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Awkwafina Responds to Critics of Blaccent, AAVE, Cultural Appropriation – The Hollywood Reporter

Awkwafina returned to Twitter after a two-year absence on Saturday to address longstanding criticism of her use of black culture and appropriation of black culture.

In a statement also said she would be “retiring from Twitter,” Crazy Rich Asians and Shang-Chi and the Ten Rings the star denied that she used AAVE, or native African-American English, as well as “blaccent” – a voice that stereotypically mimics dialects of Black Americans – in a mockery of Blacks. black.

At the beginning of her message, the actress acknowledged the “historical and socio-political context of the African-American community” in the US as one of the “contexts that are disproportionately affected by the policies expressed in the United States.” institutionalization and law enforcement policy”.

“While historically and frequently have seen their culture stolen, exploited, and appropriated by the *dominant* culture for profit, without acknowledging nor respecting the origins of the crafts,” she continued.

Without saying outright that she was involved in this herself, Awkwafina said that using it in her own language was “never” meant to be offensive.

“As a non-black POC, I affirm that I will always listen and work tirelessly to understand the history and context of AAVE, what is deemed appropriate or otherwise for progress. of ANY and ANY disadvantaged group,” she wrote. “But I must stress: mocking, belittling, or being unkind in any way that can damage others is: Simple. Is not. Mine. Nature. It never has, and it never has. “

Then, in a lengthy statement, the Chinese-American actress pointed to “the fine line between derogatory behavior and pop culture,” fueled by how AAVE has been appropriated and passed down as part of a “generation of internet slang Tik-Tok” between hip-hop turning into a mainstream genre.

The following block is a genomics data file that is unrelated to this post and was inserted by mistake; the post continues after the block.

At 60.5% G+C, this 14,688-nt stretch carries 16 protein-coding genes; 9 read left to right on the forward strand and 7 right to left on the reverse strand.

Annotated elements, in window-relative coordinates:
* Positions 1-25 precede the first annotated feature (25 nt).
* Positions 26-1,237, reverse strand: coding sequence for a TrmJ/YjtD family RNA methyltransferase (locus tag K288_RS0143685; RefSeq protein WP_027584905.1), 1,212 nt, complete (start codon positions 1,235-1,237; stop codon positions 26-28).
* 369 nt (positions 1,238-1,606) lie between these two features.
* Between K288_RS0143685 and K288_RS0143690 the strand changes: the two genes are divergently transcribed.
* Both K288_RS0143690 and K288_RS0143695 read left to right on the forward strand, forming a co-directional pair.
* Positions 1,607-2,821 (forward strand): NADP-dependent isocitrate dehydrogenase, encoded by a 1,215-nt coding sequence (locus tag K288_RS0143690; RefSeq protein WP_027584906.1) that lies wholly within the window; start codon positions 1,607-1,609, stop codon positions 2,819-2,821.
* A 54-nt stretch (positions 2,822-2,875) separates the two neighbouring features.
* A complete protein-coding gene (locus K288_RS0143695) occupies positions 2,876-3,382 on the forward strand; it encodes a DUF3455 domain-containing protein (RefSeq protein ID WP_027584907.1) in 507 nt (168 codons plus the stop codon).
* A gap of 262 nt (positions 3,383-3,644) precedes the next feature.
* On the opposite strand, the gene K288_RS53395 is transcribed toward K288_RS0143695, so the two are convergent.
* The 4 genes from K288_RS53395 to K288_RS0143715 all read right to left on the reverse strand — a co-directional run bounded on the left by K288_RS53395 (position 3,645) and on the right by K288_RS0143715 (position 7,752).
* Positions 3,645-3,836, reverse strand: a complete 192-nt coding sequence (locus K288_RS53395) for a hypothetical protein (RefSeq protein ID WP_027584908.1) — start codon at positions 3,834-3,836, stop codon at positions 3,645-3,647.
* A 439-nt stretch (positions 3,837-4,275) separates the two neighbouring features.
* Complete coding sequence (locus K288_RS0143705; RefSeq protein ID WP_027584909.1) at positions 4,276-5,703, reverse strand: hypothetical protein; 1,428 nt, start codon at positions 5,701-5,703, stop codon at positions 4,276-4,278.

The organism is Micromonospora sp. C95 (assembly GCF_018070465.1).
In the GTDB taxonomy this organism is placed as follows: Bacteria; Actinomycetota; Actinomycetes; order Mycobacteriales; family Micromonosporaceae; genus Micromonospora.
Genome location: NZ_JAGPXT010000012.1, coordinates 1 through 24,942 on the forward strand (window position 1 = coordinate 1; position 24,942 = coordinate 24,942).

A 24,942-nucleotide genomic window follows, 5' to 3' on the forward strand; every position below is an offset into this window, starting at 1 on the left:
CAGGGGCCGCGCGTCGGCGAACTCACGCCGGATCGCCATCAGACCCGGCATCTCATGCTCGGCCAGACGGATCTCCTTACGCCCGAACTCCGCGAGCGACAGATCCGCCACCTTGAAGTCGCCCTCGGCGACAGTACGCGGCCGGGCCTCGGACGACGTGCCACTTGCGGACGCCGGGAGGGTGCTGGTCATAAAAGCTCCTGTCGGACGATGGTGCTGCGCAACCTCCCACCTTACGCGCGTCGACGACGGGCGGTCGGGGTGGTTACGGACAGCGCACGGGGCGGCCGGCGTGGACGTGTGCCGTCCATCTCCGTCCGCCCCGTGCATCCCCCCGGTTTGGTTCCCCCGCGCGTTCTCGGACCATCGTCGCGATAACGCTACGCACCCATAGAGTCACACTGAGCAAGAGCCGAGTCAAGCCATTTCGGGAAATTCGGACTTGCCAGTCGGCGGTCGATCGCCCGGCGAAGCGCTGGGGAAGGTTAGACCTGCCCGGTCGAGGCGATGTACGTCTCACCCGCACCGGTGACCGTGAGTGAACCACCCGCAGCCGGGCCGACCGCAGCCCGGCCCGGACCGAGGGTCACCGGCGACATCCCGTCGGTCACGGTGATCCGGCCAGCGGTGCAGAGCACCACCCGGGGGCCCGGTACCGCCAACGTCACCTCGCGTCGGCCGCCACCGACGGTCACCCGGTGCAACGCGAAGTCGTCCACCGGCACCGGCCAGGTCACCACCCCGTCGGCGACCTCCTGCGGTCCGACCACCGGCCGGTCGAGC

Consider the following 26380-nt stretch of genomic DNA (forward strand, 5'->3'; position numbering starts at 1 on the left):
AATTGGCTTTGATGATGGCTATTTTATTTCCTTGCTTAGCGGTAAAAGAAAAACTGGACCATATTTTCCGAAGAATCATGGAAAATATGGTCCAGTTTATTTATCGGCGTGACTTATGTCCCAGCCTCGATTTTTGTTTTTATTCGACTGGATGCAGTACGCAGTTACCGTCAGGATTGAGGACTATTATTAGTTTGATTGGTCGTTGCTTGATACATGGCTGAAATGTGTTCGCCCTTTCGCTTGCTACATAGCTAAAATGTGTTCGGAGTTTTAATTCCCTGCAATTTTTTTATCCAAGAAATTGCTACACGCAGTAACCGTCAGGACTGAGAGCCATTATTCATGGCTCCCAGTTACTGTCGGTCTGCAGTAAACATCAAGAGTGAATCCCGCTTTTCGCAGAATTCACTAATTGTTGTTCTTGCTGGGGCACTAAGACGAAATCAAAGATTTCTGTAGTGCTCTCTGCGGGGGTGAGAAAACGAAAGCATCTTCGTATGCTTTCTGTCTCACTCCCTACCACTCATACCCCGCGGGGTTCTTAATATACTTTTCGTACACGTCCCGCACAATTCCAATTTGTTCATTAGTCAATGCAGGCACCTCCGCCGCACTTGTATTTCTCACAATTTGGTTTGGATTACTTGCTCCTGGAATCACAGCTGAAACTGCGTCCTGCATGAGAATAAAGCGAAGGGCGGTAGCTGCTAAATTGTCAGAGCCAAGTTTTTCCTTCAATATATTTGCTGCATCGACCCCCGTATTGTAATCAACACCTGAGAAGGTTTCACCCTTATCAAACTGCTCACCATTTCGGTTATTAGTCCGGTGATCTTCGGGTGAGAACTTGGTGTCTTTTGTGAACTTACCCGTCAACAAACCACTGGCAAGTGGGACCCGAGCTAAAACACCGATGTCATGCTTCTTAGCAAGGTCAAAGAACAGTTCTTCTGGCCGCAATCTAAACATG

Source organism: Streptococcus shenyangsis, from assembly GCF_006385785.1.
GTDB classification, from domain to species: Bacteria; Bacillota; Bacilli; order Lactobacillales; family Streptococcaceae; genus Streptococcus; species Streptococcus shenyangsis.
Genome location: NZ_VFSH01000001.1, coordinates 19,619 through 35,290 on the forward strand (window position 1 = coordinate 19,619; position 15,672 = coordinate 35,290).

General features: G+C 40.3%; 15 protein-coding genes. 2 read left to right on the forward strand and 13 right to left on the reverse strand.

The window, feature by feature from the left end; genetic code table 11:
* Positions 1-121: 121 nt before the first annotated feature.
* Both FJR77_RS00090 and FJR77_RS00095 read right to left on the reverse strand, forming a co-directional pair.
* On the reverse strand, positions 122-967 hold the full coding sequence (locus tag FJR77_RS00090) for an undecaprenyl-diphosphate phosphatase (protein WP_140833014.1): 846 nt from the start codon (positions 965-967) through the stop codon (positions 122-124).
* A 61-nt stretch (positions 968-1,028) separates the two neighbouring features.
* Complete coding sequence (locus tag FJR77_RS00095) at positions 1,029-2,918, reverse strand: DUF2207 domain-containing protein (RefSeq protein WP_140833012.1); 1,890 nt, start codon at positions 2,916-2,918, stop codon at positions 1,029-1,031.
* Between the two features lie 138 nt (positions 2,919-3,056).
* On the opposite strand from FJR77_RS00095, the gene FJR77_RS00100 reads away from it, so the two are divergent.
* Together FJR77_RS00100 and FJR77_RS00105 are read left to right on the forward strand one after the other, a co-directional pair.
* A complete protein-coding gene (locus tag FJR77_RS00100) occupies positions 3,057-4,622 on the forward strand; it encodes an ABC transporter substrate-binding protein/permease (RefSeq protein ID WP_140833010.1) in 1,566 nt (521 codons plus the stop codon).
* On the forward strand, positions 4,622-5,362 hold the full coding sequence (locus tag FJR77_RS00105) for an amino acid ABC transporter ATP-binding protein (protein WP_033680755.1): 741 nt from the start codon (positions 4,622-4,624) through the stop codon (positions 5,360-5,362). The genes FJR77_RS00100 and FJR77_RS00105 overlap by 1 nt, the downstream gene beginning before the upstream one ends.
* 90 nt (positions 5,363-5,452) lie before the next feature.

She attributes its use to her immigration background, public school environment, TV and movie consumption, as well as her “respect for hip-hop.”

“I think as a group, Asian Americans are still trying to figure out what that journey means to them, what exactly is and where they don’t belong,” she said. , “And while I’m still learning and doing that personal thing, I know for sure that I want to spend the rest of my career doing nothing but enhancing our community. We work first by failing, learning, acknowledging, listening and empathizing and I will continue to do that tirelessly.”

Previously, the actress was asked about her longtime use of AAVE and her stand out in comedy and dramatic roles during an interview with Reuters Showbiz in September 2021, giving her answer. brief at the time.

“Um, you know, I am very open to conversation,” said the Queens native. “I think it’s, you know, it’s really something a bit multifaceted and layered.”

Awkwafina – who goes by the specific name Nora Lum – has been challenged about her use of AAVE and her black spot by online critics as far away as she is. Tawk with Awkwafina displayed on the mobile-oriented social entertainment platform Go90. More recently, she faced backlash surrounding her performance in Ocean’s 8 and Crazy Rich Asians, as well as during the press for Shang-Chi, when old clips of her use black – as does her statement in Evil behavior interview that “I refuse to make a point” when it comes to Asian characters – resurfaced.

Another wave of criticism drags on the Comedy Central’s star Awkwafina is Nora from Queens after she was nominated for the 2022 NAACP Image Award for her voice acting in television or film for her work. Raya and the last dragon.

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